Yuanmingyuan, the Garden of Perfect Brightness in northwest Beijing, was simultaneously China's most famous garden and one about which little was known. It had hills, ponds, lakes, and palaces filled with treasures. Although ordinary Chinese heard about the beauty of the garden and its treasures, they could not enter it. With its burning by British and French troops in 1860, the garden became a myth in the full sense of the term. Construction of the garden began in 1709 and took more than 150 years to complete. It served six generations of Qing emperors. The Garden of Perfect Brightness became the symbol of the Chinese Empire and the real seat of the imperial power, since the Manchu sovereigns preferred to reside there rather than in the Forbidden City.
By the time the Garden of Perfect Brightness was destroyed, it was the most important imperial garden of China and held an important library, a priceless art collection, and an open-air museum of architecture and landscape architecture. With its destruction, part of the history of China and part of the memory of mankind were irretrievably lost.
We then proceeded to the ruins of Yuanmingyuan. These ruins are really embarrassing for Westerners in general, even if the Chinese undoubtedly have brought the greatest harm to this place themselves using the ruins as a gigantic quarry for lime stone and marble to burn cement out of.
Despite the devastation, it is a powerful and moving experience to see all these ruins that like crushed hopes lie shattered in the grass. Of fallen columns and volutes the Chinese had put together a dragon-looking squiggle. Some archaeologists or scientists that Bo met at the site and began speaking to, told that they were planning to clean up this place into something a little more authentic.
Faced with this gigantic "Europism", a counterpoint to our own Chinese Pavilion at the Castle of Drottningholm, I could not help but make some reflections on the column architecture's development, from Egyptian tombs to the Greek natural temples located there as a contact place between man and god, heaven and earth, flushed throughout by fresh air and without fear or anxiety.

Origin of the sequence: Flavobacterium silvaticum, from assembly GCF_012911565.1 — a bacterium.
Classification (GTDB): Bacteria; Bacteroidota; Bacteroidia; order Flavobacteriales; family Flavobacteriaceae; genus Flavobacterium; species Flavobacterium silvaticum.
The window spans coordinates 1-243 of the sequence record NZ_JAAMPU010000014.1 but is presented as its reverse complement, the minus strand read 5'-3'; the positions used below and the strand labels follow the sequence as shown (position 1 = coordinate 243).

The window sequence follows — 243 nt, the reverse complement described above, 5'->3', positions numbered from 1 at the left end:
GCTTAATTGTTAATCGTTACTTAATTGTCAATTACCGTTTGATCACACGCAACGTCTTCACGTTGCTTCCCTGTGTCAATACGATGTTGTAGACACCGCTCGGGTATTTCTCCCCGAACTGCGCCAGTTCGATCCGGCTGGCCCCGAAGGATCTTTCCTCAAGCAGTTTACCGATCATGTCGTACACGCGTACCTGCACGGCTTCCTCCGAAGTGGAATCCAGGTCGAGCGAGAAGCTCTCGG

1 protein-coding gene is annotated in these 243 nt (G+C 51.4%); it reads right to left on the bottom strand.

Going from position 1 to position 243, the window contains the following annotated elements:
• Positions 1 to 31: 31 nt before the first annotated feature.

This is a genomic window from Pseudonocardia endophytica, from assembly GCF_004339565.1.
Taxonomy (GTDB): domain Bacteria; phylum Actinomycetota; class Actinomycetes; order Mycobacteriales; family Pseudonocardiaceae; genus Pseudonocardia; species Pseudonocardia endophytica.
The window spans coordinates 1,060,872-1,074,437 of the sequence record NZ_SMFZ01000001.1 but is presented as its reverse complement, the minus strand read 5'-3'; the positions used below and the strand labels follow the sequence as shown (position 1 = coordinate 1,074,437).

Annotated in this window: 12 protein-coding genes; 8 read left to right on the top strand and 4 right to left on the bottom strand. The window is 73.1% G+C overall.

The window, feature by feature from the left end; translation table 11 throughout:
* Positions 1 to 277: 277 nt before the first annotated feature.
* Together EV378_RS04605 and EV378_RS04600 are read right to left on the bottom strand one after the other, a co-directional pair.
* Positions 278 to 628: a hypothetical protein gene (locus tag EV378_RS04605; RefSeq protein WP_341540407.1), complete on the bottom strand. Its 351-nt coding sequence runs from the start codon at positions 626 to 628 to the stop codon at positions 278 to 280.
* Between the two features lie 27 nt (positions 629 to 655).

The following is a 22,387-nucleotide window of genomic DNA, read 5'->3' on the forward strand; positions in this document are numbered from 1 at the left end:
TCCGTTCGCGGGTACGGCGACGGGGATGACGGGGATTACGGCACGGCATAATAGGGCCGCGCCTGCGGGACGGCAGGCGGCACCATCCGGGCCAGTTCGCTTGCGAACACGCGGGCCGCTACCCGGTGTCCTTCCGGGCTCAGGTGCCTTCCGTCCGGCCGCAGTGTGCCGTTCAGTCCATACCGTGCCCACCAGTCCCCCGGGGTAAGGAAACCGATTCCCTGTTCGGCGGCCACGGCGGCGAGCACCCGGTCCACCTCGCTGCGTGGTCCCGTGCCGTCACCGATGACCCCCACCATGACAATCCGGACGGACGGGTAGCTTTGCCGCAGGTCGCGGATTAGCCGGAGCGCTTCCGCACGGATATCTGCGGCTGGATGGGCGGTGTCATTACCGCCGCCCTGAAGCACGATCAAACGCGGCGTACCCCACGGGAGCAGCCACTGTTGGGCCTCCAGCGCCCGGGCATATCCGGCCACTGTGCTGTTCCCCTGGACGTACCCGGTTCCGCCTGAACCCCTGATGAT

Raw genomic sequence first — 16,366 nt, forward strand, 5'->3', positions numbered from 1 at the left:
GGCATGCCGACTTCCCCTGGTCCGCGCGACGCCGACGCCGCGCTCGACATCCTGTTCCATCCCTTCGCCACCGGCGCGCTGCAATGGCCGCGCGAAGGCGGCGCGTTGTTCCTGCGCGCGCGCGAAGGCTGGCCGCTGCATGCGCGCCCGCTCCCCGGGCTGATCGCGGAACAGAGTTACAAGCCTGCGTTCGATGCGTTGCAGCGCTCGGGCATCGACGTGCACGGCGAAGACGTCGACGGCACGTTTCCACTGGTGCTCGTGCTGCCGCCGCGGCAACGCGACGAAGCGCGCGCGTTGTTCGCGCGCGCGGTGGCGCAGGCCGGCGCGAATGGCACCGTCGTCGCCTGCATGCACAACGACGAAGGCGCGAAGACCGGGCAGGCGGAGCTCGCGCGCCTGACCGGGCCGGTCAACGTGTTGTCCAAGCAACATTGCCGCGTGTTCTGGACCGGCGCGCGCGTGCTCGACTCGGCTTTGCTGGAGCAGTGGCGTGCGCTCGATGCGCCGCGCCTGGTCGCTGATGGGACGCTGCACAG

The Romans on the other hand quickly adopted columns in its power language architecture; the more the better. In the facade of Coliseum in Rome we find not less than four rows of columns, one set upon the other. During the Counter-Reformation columns was then absorbed by the Catholic Church of which the courtyard of the Saint Peter's Church is a good example. The power language is almost numbing when you stand there and look around. Man is standing there small and dumbfounded before the power and the glory in eternity, amen, before she can go in-between additional columns and experience Michelangelo's own contribution, the colossal order on Saint Peter's Basilica.
The architectural details here appears to have been taken from the Baroque, although some ornaments are more than a little stereotypical. Can't help wonder what knowledge in architecture the Jesuits who designed this palace really had.
Lunch and sweater shopping at Beijing Hotel. A walk along the main shopping street Wangfujing Lu. After lunch Bo wanted to look for good Chinese paintings. He had used to be able to buy real artists work at at Wangfujing, which he had wanted to show me. Now had was a bit disappointed. We saw paintings at the Beijing Painting Shop that was clearly just aimed at the tourist trade. Times had changed and so had the art market or maybe just the number of tourists.